Carmel Community Players plans to launch a fundraising campaign next month with the goal of securing $250,000 for the buildout of a planned new community theater on North Meridian Street.
Founded in 1993, the CCP spent its first 16 years performing in various venues across Carmel: restaurants, churches and schools. The group had stints at the former Studio 15 in the Carmel Arts & Design District, in Clay Terrace shopping center and has most recently taken up residence at The Cat theater at 254 1st Ave. SW in Carmel.
Lori Raffel, the not-for-profit’s board president, plans to start the capital campaign Oct. 1 to pay for the buildout of a roughly 4,200-square-foot space in a retail center at 13750 N. Meridian St. CCP hopes to make the space its new home by March or April of 2022.
“When you want to do theater, you do it wherever you can,” Raffel said. “But we decided, if we don’t get a space now, when is the best time?”
More than a decade ago, CCP was in dire financial straits. The city had not only evicted the group from the city-owned Studio 15 theater, but it chose to direct a $70,000 grant to the new Carmel Repertory Theater instead of CCP.
Raffel said CCP is in a strong enough financial position now to consider its own space because the city has granted the organization $15,000 each year for the past three years. Carmel-based Pedcor has been providing it with free warehousing, and performance expenses dropped drastically during the pandemic.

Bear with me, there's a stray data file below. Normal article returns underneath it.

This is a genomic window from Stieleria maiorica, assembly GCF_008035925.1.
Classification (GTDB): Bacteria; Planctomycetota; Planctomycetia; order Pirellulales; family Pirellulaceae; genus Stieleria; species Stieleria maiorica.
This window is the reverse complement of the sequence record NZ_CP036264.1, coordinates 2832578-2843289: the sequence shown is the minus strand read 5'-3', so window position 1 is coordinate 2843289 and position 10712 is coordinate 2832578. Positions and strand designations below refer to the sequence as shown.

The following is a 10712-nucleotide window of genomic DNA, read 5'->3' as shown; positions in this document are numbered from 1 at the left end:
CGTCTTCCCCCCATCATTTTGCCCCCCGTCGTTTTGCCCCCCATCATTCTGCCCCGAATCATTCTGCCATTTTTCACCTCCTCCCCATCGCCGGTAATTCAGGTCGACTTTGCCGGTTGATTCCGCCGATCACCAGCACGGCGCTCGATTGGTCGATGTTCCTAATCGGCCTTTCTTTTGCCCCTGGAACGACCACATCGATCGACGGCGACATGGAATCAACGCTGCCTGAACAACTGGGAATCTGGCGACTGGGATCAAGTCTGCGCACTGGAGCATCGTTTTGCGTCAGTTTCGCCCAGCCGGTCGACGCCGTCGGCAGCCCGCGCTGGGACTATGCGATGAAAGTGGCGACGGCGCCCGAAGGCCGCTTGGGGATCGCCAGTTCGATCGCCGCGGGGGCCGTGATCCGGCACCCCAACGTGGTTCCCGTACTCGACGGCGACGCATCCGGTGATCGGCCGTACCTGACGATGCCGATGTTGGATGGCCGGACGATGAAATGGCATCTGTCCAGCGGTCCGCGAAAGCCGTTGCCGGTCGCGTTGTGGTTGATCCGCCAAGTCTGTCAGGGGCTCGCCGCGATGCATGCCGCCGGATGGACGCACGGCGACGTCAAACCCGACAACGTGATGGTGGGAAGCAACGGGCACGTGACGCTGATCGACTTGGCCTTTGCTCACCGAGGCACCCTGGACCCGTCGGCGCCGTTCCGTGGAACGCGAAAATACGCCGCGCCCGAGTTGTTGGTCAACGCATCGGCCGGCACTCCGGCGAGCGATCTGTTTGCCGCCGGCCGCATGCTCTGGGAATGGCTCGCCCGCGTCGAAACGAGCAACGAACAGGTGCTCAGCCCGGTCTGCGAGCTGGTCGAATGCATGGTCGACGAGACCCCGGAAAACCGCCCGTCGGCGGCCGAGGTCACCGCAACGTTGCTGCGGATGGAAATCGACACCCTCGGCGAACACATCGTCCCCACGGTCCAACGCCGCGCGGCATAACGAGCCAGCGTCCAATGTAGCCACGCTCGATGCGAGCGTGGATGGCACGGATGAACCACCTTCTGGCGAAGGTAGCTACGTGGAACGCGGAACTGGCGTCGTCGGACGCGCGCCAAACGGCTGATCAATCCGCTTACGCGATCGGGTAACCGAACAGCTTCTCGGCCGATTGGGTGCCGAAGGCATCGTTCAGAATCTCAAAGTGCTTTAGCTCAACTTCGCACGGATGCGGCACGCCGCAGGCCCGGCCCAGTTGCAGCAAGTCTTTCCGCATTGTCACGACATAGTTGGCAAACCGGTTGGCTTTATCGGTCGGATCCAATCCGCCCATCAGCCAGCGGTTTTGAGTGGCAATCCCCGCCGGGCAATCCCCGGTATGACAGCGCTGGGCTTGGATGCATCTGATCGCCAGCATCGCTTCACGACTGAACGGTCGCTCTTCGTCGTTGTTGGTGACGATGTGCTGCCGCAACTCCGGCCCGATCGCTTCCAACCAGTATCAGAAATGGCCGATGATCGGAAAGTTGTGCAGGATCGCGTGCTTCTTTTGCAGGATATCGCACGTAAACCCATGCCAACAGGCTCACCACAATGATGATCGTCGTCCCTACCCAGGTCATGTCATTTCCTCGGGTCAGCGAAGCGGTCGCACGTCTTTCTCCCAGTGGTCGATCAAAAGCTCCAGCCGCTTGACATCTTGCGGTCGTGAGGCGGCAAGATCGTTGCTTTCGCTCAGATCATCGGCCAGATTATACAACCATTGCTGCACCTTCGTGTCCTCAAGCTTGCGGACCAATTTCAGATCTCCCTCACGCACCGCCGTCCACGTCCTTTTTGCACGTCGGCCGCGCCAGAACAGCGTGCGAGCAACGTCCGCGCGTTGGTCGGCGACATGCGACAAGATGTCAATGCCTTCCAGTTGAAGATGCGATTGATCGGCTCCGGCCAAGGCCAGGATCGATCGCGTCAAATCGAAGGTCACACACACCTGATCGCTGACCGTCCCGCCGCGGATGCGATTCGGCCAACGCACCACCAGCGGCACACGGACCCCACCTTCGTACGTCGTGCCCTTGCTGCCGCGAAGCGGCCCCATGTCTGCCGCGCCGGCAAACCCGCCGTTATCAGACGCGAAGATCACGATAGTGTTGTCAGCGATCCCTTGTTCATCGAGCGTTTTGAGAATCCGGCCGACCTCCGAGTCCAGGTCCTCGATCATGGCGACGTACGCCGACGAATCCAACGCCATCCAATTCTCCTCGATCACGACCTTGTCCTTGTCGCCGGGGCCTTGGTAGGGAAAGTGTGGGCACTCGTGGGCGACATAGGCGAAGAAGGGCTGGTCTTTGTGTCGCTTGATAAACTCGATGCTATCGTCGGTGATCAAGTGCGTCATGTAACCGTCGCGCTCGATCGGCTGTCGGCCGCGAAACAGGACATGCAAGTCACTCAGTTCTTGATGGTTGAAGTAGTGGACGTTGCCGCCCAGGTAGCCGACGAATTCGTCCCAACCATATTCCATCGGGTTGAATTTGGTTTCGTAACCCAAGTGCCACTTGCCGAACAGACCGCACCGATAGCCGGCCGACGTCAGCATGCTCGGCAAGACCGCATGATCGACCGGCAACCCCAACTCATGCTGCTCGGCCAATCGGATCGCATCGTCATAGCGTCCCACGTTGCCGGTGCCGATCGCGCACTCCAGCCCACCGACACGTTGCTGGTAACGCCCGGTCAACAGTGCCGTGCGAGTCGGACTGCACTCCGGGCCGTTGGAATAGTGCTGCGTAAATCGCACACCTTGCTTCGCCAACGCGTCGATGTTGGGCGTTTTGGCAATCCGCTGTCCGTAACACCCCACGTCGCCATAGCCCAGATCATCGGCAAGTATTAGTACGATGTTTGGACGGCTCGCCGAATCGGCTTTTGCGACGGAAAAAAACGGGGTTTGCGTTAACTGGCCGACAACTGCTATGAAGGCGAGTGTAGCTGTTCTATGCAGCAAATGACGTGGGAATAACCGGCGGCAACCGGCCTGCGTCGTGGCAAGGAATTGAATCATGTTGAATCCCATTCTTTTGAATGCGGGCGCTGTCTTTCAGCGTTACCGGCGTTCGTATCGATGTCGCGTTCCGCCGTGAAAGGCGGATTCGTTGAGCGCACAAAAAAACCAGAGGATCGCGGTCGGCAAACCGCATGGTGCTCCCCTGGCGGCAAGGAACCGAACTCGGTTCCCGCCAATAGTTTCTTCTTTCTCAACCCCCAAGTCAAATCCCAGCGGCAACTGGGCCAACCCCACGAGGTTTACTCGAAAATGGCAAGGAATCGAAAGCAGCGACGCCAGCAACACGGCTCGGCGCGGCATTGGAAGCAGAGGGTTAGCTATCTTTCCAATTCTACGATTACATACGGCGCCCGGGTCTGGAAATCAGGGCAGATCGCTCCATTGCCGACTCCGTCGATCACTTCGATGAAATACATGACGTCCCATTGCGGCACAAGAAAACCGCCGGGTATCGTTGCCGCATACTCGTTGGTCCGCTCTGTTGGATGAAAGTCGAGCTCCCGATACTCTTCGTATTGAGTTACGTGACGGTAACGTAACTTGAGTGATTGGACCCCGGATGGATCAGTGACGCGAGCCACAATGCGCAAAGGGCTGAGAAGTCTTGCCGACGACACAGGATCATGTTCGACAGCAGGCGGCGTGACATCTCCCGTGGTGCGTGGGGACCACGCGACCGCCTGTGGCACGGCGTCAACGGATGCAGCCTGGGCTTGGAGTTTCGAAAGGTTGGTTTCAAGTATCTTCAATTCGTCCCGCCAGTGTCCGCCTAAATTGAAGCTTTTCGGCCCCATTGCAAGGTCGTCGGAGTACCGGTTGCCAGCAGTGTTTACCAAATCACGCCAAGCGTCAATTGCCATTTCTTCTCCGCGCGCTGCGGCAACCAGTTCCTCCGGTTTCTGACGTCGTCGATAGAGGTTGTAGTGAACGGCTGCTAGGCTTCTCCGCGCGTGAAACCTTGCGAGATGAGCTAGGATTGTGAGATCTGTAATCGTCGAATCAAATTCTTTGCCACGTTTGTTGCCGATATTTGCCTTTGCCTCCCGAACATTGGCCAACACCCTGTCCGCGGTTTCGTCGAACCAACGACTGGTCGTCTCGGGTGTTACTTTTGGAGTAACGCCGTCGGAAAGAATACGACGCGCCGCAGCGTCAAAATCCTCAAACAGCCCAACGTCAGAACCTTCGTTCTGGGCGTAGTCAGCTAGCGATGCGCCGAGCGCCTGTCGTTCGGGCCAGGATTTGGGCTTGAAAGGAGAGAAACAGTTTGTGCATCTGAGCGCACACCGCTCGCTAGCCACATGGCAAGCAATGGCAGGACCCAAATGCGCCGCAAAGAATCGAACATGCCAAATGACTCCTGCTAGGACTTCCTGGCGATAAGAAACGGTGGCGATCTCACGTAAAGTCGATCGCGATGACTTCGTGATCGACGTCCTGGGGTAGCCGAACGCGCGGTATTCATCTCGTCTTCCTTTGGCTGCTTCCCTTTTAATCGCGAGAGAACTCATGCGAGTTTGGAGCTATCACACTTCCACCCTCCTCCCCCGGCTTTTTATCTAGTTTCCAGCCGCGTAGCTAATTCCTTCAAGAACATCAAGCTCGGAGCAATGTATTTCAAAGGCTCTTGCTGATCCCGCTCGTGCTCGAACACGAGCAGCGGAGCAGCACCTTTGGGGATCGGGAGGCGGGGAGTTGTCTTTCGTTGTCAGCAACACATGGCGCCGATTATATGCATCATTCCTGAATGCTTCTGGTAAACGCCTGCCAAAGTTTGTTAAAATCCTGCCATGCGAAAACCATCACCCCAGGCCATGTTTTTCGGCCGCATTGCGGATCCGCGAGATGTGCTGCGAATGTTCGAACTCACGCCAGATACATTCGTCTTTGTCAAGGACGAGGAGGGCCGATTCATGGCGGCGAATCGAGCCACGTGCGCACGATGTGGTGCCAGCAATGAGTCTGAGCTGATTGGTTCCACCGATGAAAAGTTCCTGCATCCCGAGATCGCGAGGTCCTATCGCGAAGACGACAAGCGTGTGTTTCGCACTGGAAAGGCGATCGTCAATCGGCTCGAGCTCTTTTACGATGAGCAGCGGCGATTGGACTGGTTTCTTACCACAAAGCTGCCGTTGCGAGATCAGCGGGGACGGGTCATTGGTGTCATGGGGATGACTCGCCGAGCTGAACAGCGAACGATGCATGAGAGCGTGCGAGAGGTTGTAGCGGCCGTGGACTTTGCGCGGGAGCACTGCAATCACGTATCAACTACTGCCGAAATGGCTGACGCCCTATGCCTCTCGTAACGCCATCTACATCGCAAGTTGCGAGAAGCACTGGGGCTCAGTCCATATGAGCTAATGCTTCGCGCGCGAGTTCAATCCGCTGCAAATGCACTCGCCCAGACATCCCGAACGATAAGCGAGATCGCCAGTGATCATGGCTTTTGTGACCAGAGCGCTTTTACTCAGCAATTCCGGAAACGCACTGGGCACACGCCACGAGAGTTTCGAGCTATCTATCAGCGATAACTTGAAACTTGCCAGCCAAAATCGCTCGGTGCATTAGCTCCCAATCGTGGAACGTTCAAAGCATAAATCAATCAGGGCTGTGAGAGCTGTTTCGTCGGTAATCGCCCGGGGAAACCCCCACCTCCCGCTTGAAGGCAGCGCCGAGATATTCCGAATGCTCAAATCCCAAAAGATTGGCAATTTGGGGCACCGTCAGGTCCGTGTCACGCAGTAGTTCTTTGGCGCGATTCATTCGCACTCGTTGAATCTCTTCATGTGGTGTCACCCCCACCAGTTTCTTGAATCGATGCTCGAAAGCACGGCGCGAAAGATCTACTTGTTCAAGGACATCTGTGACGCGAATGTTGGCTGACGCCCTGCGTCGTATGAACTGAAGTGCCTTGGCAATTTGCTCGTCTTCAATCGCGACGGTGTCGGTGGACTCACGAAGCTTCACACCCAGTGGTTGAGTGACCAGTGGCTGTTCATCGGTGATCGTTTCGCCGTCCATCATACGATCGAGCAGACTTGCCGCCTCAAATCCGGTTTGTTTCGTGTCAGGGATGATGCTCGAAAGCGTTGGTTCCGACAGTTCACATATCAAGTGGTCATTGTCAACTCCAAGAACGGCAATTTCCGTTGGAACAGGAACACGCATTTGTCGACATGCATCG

While a typical performance season might have as many as six shows, Raffel said the Carmel Community Players’ previous and upcoming season were each planned with just three. The shows are also smaller in format, with many being put on without a set in the “black box” style.
“We have a lot of high hopes for this, but the capital campaign is our biggest issue right now,” Raffel said. “We’ve never been good at that, since the beginning. We’re more theater people, we’re not schmoozers, really.”
Right now, Raffel said performers are rehearsing in a non-climate-controlled warehouse. They’re building sets off site and putting the pieces together in a rush between other theater groups’ performances. They’ve not been able to extend soldout shows because the next weekend is usually booked.
The plan is to create a stage similar in size to The Cat’s, with 120 stadium-style seats that allow audiences to look down on the performance. Early designs also include a kitchen for concessions, dressing rooms and a tech booth.
“We’re not looking for a Palladium, but we want something that’s comfortable for our members. It would be wonderful to have a place to call our own again,” Raffel said. “We believe in what we’re doing, and it seems we’ve been lucky to have people come along and support us.”